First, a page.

During times of economic turmoil and stock market nosedives—as happened in 2002 and 2008—a lot of people are afraid to open their investment statements. They don’t want to know how much money they’re losing.
It’s a sad thing to watch. And it’s a sure sign that they didn’t perform their due diligence and invest in what they know, enjoy, and can control. We call this strengths-based investing, or “strengthsvesting” for short.
Warren Buffett is the premier example of strengthsvesting. Like a lot of investors, he’s heavily invested in the stock market. But unlike most investors, he actually likes it when the stock market goes down. During a market downturn, Buffett told CNBC in an interview, “I like buying [the stock market] as it goes down, and the more it goes down, the more I like to buy.”
He also admitted that the day before that interview he had bought stocks during a 238-point market drop. “If you told me that the market was going to go down 500 points next week, I would have bought those same businesses and stocks yesterday,” Buffett said of the purchase, “I don’t know how to tell what the market’s going to do. I do know how to pick out reasonable businesses to own over a long period of time.”
Investing in your strengths and performing your due diligence will give you that type of confidence that allow you to look bad times in the face and without flinching. You’re not worried about losing money because you know you’ve done the necessary work beforehand to make sure it works out within your unique financial architecture.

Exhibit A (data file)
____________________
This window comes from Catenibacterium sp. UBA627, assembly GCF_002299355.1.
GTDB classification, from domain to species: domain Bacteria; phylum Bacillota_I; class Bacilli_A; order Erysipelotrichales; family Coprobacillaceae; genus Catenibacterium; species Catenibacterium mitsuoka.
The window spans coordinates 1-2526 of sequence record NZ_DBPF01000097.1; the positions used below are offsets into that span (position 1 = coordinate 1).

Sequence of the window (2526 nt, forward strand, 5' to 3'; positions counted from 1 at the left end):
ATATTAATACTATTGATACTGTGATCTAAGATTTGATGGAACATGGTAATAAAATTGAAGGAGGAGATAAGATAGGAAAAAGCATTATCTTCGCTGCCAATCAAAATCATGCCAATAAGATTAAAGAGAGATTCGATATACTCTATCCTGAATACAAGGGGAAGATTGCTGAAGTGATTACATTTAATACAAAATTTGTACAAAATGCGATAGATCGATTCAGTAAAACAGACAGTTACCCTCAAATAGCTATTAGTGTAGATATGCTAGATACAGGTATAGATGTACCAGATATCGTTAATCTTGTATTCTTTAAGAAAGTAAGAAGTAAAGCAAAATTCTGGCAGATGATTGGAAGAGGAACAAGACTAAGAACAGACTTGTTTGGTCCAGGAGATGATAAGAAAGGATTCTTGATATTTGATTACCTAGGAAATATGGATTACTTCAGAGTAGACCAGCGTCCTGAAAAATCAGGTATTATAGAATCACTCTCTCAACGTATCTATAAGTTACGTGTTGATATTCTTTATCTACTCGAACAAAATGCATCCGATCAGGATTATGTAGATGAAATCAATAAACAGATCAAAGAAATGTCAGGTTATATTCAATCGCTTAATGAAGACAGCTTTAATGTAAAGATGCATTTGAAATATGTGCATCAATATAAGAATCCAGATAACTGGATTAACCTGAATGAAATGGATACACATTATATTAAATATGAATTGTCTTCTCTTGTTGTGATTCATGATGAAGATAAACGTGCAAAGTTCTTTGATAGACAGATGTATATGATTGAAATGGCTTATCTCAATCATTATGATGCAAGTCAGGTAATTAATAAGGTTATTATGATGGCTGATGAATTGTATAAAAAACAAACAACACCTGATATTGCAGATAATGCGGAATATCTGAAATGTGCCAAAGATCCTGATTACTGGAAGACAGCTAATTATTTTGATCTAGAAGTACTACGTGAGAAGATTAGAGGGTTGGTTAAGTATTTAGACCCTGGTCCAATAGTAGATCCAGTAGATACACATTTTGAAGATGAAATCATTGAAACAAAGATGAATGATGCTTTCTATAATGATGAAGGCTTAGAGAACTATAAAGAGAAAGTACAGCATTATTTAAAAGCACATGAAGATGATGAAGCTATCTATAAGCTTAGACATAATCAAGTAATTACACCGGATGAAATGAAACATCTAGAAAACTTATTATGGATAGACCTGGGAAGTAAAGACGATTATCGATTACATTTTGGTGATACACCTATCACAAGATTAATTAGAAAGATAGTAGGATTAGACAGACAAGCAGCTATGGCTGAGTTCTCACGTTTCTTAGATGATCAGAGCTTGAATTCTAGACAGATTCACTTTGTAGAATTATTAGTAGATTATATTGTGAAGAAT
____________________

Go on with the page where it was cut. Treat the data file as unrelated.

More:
We learn from Warren Buffett and other successful investors that investing isn’t a simple matter of throwing money into the market and hoping and praying it will go up. If your success in an investment is entirely dependent on market cooperation, you’re not investing; you’re gambling.
Why do some people always seem to make money in the stock market, when others lose their shirt? How is it that one person can turn a piece of real estate into a monthly cash cow, while another person loses money on a nearly identical property?
The answer is simple: risk is in the investor, not the investment. Risk is not tied solely to an investment’s traits and characteristics. Rather, risk is also a function of the knowledge, talent, and skill that the investor brings to the investment. An investment that would prove unreasonably risky for one investor might be only slightly risky, or not at all risky for another investor.
In my next post, I examine the critical principles to understand to mitigate your risk with investing.
In the meantime, I’d love to hear your thoughts on investment, risk and reward: what do you think about your own strengths as an investor? And where can you do better? Thank you for sharing.
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